Long time he mused before the Sacred Id, Lomg prayed, before he finally began/ And, purged, impersonal, uninhibited, Produced at last The Basic Freudian Man.

And so Hope continues in this vein, in this poem of twenty, four-lined stanzas, reducing a body of ideas, arguing the case for poetry as the way to address emotional tensions in society and individual.

‘Sigmund, so that none of them should miss/ The beauty of the new world he had made,/ Explained the Triumph of Analysis:/Pimples and cramps now shed with pelt and thews,/ No dreams to fright, no visions to trouble them, For, where the death wish and self knowledge fuse, They had at last the human L.C.M…..

Here the saint paused, looking modestly at the ground/ And waited for their plaudits to begin./ And waited… There was nothing!. A faint dry sound/ As first a poet buttoned on his skin.

Clearly there is room for research about the way settler Australians construed themselves and about who talked with whom. Does Hope making a claim for his own discipline for understanding what makes us human, also point out how such matters can become siloed into groups, each defining their boundaries, and claim to knowledge?

As I write this I am reminded of Wilfrid Bion’s invocation of Toynbee’s concept of the ‘dominant minority’ in his 1948 paper, Psychiatry in a Time of Crisis. You will find it in the British Journal of Psychological Medicine. Bion describes Toynbee’s argument, that the ‘ailing civilization pays the penalty for its failing vitality by being disintegrated into a dominant minority, which rules with increasing oppressiveness but no longer leads, and a proletariat ( internal and external) which responds to this challenge by becoming conscious that it has a soul of its own and making up its mind to save its soul alive’.

More research is needed, particularly about the way ‘Medical men’, were positioned in mind twentieth century Settler Australian culture, thus able to assert their claim upon psychoanalytic knowledge. Perhaps it was about authority – and part of a broader debate about who, in fact, ruled in Australia. For alongside that little note in the Australian Medical Journal were other more immediate questions and discussions as the Australian Medical Profession was forced to share their space -with refugee doctors. There was also the curly question of socialized medicine which would, potentially, remove their right to practice as they wished.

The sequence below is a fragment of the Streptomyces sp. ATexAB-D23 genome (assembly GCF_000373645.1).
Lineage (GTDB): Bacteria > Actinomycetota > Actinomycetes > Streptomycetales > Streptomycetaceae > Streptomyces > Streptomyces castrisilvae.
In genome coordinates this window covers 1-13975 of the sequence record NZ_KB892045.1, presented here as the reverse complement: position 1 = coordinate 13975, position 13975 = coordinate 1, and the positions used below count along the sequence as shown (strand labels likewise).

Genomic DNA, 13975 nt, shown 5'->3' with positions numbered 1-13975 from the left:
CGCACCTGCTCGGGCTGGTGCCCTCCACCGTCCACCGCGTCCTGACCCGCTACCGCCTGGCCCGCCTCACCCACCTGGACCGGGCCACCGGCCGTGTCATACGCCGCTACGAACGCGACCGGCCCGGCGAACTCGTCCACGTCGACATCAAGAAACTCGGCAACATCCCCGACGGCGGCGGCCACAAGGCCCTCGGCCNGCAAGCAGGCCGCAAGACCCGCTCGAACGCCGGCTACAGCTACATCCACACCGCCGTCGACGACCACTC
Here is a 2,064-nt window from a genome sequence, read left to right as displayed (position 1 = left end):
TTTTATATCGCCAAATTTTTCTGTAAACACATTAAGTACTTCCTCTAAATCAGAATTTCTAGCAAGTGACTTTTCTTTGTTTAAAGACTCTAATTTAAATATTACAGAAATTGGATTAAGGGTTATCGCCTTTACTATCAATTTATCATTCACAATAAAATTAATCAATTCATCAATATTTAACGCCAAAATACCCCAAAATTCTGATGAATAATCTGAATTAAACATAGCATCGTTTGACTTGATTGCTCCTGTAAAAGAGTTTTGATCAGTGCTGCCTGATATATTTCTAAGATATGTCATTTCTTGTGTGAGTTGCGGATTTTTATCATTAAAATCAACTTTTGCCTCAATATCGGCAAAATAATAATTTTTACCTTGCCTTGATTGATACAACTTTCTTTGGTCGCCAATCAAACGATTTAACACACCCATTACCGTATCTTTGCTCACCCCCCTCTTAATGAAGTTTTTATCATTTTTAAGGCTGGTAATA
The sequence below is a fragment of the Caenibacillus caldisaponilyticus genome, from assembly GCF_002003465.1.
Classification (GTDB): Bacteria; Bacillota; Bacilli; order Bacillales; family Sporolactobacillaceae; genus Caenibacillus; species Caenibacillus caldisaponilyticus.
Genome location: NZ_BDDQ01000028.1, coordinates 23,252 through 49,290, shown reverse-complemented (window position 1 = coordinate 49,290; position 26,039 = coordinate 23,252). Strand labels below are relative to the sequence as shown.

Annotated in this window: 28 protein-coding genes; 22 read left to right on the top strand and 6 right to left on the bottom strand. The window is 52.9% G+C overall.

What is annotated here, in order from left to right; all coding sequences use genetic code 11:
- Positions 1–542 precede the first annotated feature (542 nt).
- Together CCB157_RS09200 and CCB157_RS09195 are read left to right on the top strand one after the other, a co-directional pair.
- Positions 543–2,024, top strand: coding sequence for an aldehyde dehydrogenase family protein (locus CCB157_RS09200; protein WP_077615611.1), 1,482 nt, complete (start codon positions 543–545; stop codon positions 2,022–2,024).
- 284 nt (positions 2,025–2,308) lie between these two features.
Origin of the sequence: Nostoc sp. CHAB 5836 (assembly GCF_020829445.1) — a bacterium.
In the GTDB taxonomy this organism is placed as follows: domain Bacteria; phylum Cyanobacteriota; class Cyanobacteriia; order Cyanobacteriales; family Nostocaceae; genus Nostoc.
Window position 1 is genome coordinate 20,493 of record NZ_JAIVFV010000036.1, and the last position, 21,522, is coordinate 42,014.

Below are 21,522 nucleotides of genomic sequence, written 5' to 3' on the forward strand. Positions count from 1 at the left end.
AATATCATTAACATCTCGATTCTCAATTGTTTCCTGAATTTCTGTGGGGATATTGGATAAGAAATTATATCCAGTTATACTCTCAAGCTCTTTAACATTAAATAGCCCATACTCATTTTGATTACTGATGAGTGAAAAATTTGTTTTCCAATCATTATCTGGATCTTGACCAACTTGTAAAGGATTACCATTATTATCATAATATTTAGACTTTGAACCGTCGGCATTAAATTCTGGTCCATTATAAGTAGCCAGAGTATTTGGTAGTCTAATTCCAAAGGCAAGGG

Bion with his thoughts about the dominant minority, and Hope’s about the function of the poet in society, are addressing groups described by Bion as ‘psychiatrically disinherited’. It is possible for Society to be organised that way, Bion says. That people are prohibited access to their full emotional development, structured, socially, in such a way to prevent this. In what he called the Áge of Plastic, Hope critiqued the overvaluation of technological change splitting from emotion, as he reached to articulate the encessary taslk of restoring individuals or groups to a critical part of their inheritance. In 1966 Maurice Dunlevy, a critic for the Canberra Times described Hope’s mission:

From the beginning he has tried to reject its synthetic allurements; he has revealed the absurdity of its values and exoosed the quackery of its tribal psychologists, who have shown man’s soul as a bottled abortion.

He is ready to accept nothing at face value: My evening bus seeks out her north-west- passage/ And I my hero in the comic strip/. In every age the hero has taken ship/ Away from the Newer Deal, the Nobler message…

It’s seems Bion and Hope had a lot in common in their battle with the ‘establishment’.


Iron poet of the plastic age (1966, March 19). The Canberra Times (ACT : 1926 – 1995), p. 11. Retrieved January 9, 2021, from http://nla.gov.au/nla.news-article105892384

W R Bion, Psychiatry in a time of crisis, British Journal of Medical Psychology, 21(2), 81-89.

AD Hope (1943), The return from the Freudian Islands, in AD Hope (ed,), (1973) Selected Poems, Sydney, Angus and Robertson: 11-13.